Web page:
Tag Archives: pale ale

Quick Quaff: Granville Island English Bay Pale Ale

When it was announced in October 2009 that Molson Coors – via its Creemore Springs subsidiary – would be acquiring Granville Island Brewing, it inspired a fair bit of speculation regarding how long it would be until brands from one of the breweries was introduced into the market of the other. Apparently the answer to that question was “just under two years”, as Granville Island English Bay Pale Ale made the trip east to Ontario back in July.

It was around that time that a friendly Creemore rep passed me a six pack to try, I’ve tipped back a bottle every now and then in the couple of months since, and having now finished the half-dozen, I’ve come to two conclusions: (1) I like it; and (2) I won’t go out of my way to drink it again.

Yeah, I know that these conclusions seem to be contradictory, but here’s the thing: English Bay Pale Ale is, as Stephen aptly puts it, a “highly quaffable ale.” It has a nice dark copper hue; a nutty caramel aroma with faint peppery tinge; and a flavour that could use a bit of a boost in the hops department, but which still fits nicely into the “well balanced UK-style pale ale” niche that appears to be the aim.

That said, it’s also a beer that leaves little in the way of an impression, lasting or otherwise. Even while it’s being consumed, there’s little to grab the drinker’s attention (which probably explains the somewhat generic nature of my tasting notes above), and even less remains on the palate or in the memory once the glass is empty.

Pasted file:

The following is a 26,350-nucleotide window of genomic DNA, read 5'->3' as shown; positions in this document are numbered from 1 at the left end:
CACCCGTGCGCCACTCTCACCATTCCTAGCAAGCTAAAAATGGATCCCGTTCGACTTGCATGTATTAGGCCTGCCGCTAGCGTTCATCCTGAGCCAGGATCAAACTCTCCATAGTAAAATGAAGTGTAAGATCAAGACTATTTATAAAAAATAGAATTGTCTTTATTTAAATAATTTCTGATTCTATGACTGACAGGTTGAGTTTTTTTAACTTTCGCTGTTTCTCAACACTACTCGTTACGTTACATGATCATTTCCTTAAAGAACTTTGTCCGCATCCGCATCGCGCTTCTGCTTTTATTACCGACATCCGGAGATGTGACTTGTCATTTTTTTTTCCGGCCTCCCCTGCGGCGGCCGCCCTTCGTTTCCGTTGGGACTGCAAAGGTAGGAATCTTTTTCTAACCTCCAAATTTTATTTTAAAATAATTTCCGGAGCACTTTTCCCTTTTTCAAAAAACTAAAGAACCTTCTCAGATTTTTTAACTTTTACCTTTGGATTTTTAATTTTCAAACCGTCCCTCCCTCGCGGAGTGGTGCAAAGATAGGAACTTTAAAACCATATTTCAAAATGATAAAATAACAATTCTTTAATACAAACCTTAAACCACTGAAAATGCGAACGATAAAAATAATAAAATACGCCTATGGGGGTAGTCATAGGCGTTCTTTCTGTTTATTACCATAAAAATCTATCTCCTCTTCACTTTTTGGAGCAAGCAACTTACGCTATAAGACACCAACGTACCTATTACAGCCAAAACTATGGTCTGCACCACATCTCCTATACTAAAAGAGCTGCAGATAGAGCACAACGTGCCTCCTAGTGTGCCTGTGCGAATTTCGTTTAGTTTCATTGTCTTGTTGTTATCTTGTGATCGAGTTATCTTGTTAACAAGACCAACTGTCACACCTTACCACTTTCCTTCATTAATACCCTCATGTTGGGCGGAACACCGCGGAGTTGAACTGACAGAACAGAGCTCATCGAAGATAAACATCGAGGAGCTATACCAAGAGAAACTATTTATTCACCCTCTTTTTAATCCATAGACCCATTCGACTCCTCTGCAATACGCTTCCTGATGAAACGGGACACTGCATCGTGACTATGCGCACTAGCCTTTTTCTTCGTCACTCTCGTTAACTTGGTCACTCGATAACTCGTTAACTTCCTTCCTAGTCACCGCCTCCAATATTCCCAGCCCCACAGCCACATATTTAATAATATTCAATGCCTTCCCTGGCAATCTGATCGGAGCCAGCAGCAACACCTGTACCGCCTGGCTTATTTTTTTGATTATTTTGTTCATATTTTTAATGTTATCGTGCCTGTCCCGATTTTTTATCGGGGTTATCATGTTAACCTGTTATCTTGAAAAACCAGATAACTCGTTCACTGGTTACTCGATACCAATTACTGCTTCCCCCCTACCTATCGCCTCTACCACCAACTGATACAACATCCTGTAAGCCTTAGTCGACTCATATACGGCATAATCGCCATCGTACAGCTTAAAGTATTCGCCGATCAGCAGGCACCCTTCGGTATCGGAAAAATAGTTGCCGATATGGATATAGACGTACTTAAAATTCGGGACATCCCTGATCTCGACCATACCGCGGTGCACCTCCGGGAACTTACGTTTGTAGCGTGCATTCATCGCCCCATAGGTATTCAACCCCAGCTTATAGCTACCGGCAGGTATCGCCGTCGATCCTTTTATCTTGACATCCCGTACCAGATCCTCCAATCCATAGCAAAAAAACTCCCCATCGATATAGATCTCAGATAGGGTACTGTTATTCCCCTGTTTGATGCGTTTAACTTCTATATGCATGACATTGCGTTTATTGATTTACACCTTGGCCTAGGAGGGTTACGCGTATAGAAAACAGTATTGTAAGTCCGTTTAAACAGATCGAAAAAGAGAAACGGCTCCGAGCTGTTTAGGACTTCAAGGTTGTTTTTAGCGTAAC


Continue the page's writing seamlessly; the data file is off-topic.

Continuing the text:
In other words: It’s not a bad beer, but it’s also not a memorable one.

Quick Quaff: Great Western Brewing Original 16

When it comes to selling beer, it helps to have a good story to tell. And when it comes to good stories, it’s hard to beat the one behind Saskatoon’s Great Western Brewing.

Opened in 1927 as Hub City Brewing Company, the brewery changed hands a number of times over the years, ending up as a branch of Carling O’Keefe until 1989, when the Molson/O’Keefe merger threatened it with closure. To avert this fate, sixteen employees got together and purchased the brewery and relaunched it in 1990 as Great Western.

In the years since, Great Western has never had an pretenses of being an artisanal craft brewery. Its brands are aimed squarely at the mass market and sold largely in Saskatchewan, where the brewery’s local and independent nature is what keeps them selling. So it was a bit surprising to see the launch back in March of Original 16 Canadian Pale Ale, a self-described “premium beer brand” released and named in honour of the brewery founders.

Having now tried the few cans that the folks at Great Western were kind enough to send me, I’m reminded that in the world of beer marketing, the word “premium” can have a variety of meanings depending on the context. Or more to the point – when a brewery that normally produces mass market pale lagers puts out an ale and describes it as a “premium beer,” it’s probably not going to be a rich, hoppy, full-flavoured brew.